Politics House to vote on $1.9 trillion COVID relief bill this week
Stimulus update: Congress' Covid relief negotiation talks get into full swing
Unemployment benefits will begin to lapse for millions of American In less than a month, putting the pressure squarely on Congress -- and Democratic leaders -- to usher through a $1.9 trillion Covid relief bill. © Sarah Silbiger/Getty Images The Capitol dome is seen early Wednesday morning before Amb. William Taylor And Deputy Assistant Secretary Of State George Kent testify at the first public impeachment hearing before the House Intelligence Committee on Capitol Hill November 13, 2019 in Washington, DC.
Washington — The House is expected to approve President Biden's $1.9 trillionrelief proposal later this week in a party-line vote, after the House Budget Committee advanced the bill on Monday.
Although the narrow Democratic majority in the House will likely pass the bill as is, it's unclear whether a provision will be included in the final Senate version of the legislation.
The bill, which includes , extra money for vaccine distribution and funding to state and local governments, was approved by the Budget Committee on Monday by a vote of 19 to 16. Congressman Lloyd Doggett was the sole Democrat to join Republicans in voting against the bill, although a spokesperson for Doggett later said in a statement that his "no" vote was a mistake and he "supports the COVID-19 relief legislation."
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Republicans have balked at the price tag on the bill, and expressed consternation that Democrats are using a process known as to pass the bill, which will allow it to pass in the Senate without any Republican votes. Most legislation needs 60 votes to advance in the Senate, and Democrats hold a narrow 50-seat majority, with Vice President Kamala Harris casting any tie-breaking vote. Budget reconciliation would allow for Democrats to pass the bill with a simple majority.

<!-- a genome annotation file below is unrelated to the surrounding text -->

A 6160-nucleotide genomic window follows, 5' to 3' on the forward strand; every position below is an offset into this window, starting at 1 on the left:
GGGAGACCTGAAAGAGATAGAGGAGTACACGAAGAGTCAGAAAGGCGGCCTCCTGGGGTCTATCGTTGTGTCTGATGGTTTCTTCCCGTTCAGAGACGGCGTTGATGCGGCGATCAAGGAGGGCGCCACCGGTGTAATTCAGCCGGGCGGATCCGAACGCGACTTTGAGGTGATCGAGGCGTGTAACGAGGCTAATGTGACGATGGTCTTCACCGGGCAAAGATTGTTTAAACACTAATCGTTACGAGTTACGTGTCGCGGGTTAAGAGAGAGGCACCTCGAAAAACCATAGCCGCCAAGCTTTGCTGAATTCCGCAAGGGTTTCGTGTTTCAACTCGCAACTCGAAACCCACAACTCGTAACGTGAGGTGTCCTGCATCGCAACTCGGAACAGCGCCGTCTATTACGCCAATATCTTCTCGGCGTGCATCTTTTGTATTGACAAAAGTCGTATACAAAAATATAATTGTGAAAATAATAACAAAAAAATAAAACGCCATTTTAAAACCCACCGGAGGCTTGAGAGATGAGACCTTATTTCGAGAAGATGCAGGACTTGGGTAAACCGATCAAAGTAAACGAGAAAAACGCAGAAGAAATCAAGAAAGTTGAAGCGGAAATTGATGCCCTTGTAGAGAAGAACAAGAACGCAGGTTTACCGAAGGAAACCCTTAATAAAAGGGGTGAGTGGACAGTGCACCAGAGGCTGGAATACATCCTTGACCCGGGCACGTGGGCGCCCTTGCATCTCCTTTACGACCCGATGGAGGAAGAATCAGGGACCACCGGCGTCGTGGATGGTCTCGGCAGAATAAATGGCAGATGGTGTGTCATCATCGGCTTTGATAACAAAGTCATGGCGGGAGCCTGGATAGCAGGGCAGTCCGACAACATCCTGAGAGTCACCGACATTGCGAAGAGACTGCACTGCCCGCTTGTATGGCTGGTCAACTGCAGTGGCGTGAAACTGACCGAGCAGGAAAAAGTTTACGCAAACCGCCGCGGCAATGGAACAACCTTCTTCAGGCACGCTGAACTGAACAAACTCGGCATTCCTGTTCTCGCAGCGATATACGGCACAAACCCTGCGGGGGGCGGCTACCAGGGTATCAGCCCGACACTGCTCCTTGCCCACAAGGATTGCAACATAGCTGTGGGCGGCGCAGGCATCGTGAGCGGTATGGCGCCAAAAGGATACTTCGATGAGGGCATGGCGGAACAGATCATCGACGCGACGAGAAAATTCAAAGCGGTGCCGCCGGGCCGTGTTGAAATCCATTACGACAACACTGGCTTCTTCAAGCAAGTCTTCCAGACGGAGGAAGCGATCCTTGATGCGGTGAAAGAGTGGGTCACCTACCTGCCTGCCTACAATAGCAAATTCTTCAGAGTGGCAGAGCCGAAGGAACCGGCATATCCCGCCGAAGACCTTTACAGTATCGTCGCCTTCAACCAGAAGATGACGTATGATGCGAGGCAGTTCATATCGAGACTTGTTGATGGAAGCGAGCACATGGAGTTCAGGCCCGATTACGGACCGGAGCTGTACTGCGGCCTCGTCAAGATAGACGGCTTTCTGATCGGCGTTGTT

However, there are strict rules for utilizing the budget reconciliation process, such as the "Byrd rule," which requires that all provisions in the bill be budget-related, and must not increase the federal deficit after a 10-year budget window. Senate parliamentarian Elizabeth MacDonough, who advises the Senate on procedural matters, will have to rule on whether the $15 minimum wage can be included under the Byrd rule.
Koch-backed group launches ads urging lawmakers to reject COVID-19 relief bill
A group backed by billionaire conservative activist Charles Koch is launching a new ad campaign in 10 states urging lawmakers to vote down President Biden's $1.9 trillion COVID-19 relief bill.Americans for Prosperity (AFP) is putting six figures behind the mail, radio and digital ad campaign targeting key swing votes such as Sens. Joe Manchin (D-W.Va.) and Lisa Murkowski (R-Alaska), arguing that the spending bill is "packed with unnecessaryAmericans for Prosperity (AFP) is putting six figures behind the mail, radio and digital ad campaign targeting key swing votes such as Sens. Joe Manchin (D-W.Va.
Senate Democratic and Republican staffers are expected to meet with the parliamentarian this week to make their arguments for and against including the minimum wage provision. However, even if the parliamentarian rules against including the minimum wage, Senate Democrats could take the controversial step of waiving that decision.